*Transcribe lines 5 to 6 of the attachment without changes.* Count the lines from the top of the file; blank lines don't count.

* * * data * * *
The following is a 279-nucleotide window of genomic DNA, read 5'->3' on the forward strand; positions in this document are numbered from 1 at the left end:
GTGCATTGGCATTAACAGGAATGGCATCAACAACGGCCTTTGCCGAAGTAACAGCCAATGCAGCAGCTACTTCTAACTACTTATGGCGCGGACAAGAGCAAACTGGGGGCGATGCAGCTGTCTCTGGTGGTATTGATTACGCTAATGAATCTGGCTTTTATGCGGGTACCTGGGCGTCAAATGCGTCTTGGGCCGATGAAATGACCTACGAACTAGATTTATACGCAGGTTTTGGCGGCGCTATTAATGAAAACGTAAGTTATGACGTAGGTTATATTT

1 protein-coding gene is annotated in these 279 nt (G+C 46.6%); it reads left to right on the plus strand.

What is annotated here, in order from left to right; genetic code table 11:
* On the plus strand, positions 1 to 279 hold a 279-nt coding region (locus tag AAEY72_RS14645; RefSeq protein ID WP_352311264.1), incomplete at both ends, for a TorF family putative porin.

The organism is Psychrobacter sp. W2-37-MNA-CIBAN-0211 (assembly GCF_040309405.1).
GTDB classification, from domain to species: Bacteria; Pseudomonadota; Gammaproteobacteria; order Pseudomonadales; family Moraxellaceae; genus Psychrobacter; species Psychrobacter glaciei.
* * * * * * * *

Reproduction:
* On the plus strand, positions 1 to 279 hold a 279-nt coding region (locus tag AAEY72_RS14645; RefSeq protein ID WP_352311264.1), incomplete at both ends, for a TorF family putative porin.

The organism is Psychrobacter sp. W2-37-MNA-CIBAN-0211 (assembly GCF_040309405.1).